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For many parents, summer break means planning out-of-school activities with the kids, such as pool days, barbecues, reunions and family vacations. For years, my own little family has made the trip to Massachusetts to spend a few days with relatives at the beach. This year, however, our summer will focus on a much less fun and relaxing activity, one that thousands of U.S. military families like mine undertake annually: unpacking.

That’s because my family was recently assigned to a new military base — hundreds of miles from our home in Washington, D.C., where both my children were born and my professional identity began to take shape. While I’m told that nearly 650,000 permanent change of station, or PCS, moves happen each year, the process still can feel lonely and complicated.

Particularly around July 4, Americans’ conversations turn to the sacrifices made for our freedom by members of the military. Yet the families of these troops — the wives, husbands, children and others behind the scenes of service to this country — are not often mentioned. Their very real challenges tend to be overlooked: coping with the extended absence of a parent or spouse, facing daily worries about a family member’s safety and supporting loved ones through the aftereffects of traumatic combat experiences.

Frequent relocations are one sacrifice with an especially big impact on military families. It’s true that these moves can offer a fresh start, a chance to explore a new area and a great excuse to clean out the infamous junk drawer. But they also include the emotional strain of uprooting your family — not to mention the financial burden that can persist long after the final box is unpacked.

Having found limited data on the needs of military families, my team at the Military Family Advisory Network (MFAN) recently conducted a survey of military and veteran families. We asked the 5,650 respondents nationwide and overseas about their distinct challenges and the types of support they would find most helpful. Because MFAN’s mission is to be a voice for military families, the survey results will help inform our programming in practical and social support areas.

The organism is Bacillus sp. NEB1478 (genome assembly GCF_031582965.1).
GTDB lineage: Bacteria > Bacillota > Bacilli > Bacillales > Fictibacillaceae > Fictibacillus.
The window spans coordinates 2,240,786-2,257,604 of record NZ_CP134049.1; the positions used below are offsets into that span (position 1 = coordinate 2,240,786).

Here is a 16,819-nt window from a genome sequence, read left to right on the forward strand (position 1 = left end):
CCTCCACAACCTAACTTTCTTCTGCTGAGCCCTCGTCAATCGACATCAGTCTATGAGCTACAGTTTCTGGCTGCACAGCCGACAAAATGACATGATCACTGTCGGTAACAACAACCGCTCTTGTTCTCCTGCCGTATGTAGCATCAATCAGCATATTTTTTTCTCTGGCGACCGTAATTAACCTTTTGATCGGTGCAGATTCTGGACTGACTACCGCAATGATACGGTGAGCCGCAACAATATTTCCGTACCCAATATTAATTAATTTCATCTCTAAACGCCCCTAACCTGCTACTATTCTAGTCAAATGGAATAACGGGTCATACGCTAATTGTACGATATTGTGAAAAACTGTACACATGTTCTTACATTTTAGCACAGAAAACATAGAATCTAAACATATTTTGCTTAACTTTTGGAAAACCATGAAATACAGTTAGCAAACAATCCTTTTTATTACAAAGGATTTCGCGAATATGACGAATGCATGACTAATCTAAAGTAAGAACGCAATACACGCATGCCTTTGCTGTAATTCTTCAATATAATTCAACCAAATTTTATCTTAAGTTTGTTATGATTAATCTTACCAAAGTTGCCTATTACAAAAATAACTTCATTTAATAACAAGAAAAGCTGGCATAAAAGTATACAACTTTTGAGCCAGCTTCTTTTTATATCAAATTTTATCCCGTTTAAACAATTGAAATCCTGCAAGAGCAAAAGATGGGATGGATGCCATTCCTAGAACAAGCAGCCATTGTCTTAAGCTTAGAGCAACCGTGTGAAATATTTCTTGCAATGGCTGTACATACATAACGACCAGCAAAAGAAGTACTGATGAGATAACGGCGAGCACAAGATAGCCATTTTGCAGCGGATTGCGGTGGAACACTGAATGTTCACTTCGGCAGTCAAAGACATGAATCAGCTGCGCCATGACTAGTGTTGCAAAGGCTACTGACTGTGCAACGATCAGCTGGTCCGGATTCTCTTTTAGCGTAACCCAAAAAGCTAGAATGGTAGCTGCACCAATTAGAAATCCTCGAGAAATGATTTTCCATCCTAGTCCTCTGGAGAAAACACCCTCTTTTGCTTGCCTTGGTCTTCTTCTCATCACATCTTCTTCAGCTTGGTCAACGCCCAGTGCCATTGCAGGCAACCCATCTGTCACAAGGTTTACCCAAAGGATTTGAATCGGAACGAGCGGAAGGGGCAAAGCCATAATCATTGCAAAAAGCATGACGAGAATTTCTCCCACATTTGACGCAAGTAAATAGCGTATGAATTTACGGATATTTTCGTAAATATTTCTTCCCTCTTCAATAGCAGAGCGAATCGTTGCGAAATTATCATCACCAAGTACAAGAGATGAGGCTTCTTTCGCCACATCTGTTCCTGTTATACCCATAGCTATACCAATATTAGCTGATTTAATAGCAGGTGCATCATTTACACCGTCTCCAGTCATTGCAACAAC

On the topic of duty-related moves, nearly 80 percent of respondents said these relocations put a high stress on their finances. Overall, 19 percent cited insufficient income as a top reason for not building any savings, and 15 percent reported having trouble getting enough food. Finances are tough for many military families, and frequent moves are a contributing factor.

Yet money is only part of the cost of starting over in a new town, as anyone — military or civilian — who has navigated a move can tell you. The difference for military families is quantity: More than half (54 percent) of survey respondents moved at least once in the past two years due to military orders, and nearly a third (31 percent) moved more than five times. That’s five times they had to fill out change-of-address forms, learn their way around a new town, make new friends, find new baby sitters — and for many, find a new job. (MFAN is hopeful that a pair of bills in Congress, the Military Spouse Employment Act and the Jobs and Childcare for Military Families Act, will make it easier for “milspouses” to transition to new employment and new child care after a PCS.)

Given these challenges, it’s perhaps not surprising that 43 percent of families surveyed have made the difficult decision to live apart when the servicemember is assigned to a new duty station, mostly for the kids’ education or the milspouse’s career. Being away from the person you love (and the other carpool driver, rule enforcer and fun-maker in your family) is very stressful and can challenge anyone’s resilience.

But staying resilient is a huge part of a military family’s job. We may never wear the uniform or go into combat, but we certainly pay our dues in other ways. We chose this life, and we live it with pride. I am honored to work with MFAN to make life a little easier for military families through online resources and a support network.

As my family makes the bittersweet transition from D.C. this summer, I’ll take comfort in the fact that we are not alone in this experience, and that it’s all part of the important role played by military families in keeping America safe. Plus, I’ve learned how important it is to build a little fun into each move: taking breaks for silliness, embracing the craziness and plotting our next adventures. I don’t know how long we’ll stay in our new town, but I do know that whatever I learn in this PCS process can and should be shared with other military families to make our community — and our nation — stronger.

Shannon Razsadin is executive director of the Military Family Advisory Network (MFAN), a nonprofit that aims to connect military families with the resources they need to thrive.

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